Publish or Perish"The cultural evolution of shoddy science in response to publication incentives requires no conscious strategising, cheating, or loafing on the part of individual researchers," writes Paul Smaldino, a cognitive scientist who led the work at the University of California, Merced. "There will always be researchers committed to rigorous methods and scientific integrity. But as long as institutional incentives reward positive, novel results at the expense of rigour, the rate of bad science, on average, will increase."
And the problem is only compounded further by quantitative measures designed to rate the importance of researchers and their papers – as these kinds of measures, such as the controversial p-value – can be misleading and exploited, creating all kinds of false impressions that ultimately hurt science.
"I agree that the pressure to publish is corrosive and anti-intellectual," neuroscientist Vince Walsh from University College London in the UK, who wasn't part of the study, told The Guardian. "Scientists are just humans, and if organizations are dumb enough to rate them on sales figures, they will do discounts to reach the targets, just like any other sales person."
THE VERDICTSo, what's the solution? Well, it won't be easy, but Smaldino says we need to move away from assessing scientists quantitatively at an institutional level.
"Unfortunately, the long-term costs of using simple quantitative metrics to assess researcher merit are likely to be quite great," the researchers write in their paper. "If we are serious about ensuring that our science is both meaningful and reproducible, we must ensure that our institutions incentivise that kind of science."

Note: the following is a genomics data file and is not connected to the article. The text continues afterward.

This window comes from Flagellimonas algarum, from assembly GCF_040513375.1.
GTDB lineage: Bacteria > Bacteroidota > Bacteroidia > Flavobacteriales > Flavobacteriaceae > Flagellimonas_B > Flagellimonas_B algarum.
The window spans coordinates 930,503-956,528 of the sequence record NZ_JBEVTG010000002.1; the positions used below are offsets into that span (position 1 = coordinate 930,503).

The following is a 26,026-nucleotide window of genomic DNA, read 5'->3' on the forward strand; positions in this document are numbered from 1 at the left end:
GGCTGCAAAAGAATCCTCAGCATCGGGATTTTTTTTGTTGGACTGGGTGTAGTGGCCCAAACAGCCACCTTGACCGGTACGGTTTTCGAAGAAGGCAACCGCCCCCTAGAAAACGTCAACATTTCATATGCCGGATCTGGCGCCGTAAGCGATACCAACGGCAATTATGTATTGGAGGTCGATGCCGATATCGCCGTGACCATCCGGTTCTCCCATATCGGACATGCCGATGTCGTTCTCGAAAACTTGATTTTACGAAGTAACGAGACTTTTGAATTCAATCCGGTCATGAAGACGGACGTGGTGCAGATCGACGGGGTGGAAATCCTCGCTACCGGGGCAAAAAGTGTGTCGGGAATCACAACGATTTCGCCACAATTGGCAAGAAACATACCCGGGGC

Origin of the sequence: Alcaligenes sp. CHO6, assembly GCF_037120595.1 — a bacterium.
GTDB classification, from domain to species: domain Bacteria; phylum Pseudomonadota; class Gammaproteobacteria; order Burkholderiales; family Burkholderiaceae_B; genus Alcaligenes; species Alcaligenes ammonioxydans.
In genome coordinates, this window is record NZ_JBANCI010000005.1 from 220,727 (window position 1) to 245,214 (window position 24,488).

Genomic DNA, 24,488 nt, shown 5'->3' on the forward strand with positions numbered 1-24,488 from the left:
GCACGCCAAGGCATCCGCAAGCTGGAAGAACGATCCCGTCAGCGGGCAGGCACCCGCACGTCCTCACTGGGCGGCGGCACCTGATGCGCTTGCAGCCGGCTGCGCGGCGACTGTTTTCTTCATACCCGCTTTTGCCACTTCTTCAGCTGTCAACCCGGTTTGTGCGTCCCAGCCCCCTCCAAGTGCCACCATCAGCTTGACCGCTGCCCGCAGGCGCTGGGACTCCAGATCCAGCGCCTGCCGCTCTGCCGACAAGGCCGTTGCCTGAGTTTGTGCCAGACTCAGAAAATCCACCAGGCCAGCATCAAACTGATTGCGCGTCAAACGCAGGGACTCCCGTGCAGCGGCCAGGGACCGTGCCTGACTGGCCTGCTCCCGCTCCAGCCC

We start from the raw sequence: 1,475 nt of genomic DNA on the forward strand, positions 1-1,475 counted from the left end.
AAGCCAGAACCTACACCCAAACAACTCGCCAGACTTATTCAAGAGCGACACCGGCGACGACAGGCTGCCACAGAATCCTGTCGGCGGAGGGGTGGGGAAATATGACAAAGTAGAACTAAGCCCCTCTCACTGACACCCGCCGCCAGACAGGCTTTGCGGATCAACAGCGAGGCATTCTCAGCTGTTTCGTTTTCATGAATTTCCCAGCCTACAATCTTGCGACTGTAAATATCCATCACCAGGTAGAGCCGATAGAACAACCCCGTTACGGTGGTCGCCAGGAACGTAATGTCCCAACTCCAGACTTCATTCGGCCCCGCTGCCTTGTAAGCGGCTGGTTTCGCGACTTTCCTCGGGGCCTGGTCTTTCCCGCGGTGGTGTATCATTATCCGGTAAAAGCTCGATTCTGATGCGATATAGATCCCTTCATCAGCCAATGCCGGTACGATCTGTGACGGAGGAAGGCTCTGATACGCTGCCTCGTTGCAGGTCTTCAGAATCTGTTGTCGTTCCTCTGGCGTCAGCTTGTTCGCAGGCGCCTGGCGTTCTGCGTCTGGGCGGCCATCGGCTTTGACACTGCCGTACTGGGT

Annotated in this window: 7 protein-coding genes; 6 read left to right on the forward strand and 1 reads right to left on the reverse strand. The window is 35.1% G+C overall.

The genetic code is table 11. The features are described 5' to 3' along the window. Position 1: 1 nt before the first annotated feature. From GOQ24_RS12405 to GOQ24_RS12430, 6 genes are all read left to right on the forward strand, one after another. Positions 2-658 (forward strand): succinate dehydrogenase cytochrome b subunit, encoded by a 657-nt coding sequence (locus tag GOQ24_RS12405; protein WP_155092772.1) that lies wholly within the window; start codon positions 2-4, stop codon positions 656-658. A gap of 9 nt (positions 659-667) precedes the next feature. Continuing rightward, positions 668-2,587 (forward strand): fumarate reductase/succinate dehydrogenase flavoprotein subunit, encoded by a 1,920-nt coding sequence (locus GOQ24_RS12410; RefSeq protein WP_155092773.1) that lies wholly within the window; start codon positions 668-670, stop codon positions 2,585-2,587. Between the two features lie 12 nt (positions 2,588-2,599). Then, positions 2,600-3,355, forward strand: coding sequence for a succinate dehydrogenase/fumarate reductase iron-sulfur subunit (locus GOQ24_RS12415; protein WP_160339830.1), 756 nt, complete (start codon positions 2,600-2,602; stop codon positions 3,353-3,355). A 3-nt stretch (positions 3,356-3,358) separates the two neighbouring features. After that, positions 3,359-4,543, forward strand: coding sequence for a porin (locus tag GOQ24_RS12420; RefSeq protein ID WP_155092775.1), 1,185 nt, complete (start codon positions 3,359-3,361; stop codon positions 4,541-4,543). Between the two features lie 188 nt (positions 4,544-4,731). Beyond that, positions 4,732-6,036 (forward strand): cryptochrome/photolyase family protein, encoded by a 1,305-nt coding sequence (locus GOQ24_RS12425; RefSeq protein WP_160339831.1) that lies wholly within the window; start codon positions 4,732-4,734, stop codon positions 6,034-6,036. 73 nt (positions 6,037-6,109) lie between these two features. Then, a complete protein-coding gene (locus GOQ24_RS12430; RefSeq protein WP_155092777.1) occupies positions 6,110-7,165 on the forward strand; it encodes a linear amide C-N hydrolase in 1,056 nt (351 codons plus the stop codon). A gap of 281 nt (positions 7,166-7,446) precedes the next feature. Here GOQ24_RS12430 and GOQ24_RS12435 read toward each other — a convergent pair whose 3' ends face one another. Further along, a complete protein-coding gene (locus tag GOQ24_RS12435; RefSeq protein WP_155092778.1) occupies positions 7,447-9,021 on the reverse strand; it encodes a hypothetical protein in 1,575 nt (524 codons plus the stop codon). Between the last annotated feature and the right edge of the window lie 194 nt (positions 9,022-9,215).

In the meantime, studies like this that shine a critical spotlight on science – which are fairly 'novel' and attention-grabbing in themselves – may help to keep people aware of just how big of an issue this really is. The more people who are aware of the problems in science, and who are committed to improving its institutions," Smaldino told The Guardian, "the sooner and more easily institutional change will come."
» Merton, 1968: "The Matthew Effect in Science"
» Retraction Watch: "Tracking retractions as a window into the scientific process"
» Ioannidis, 2005: "Why Most Published Research Findings Are False"
» Science Alert: "80% of data in Chinese clinical trials have been fabricated"
» The Guardian: "The first imperative: Science that isn’t transparent isn’t science"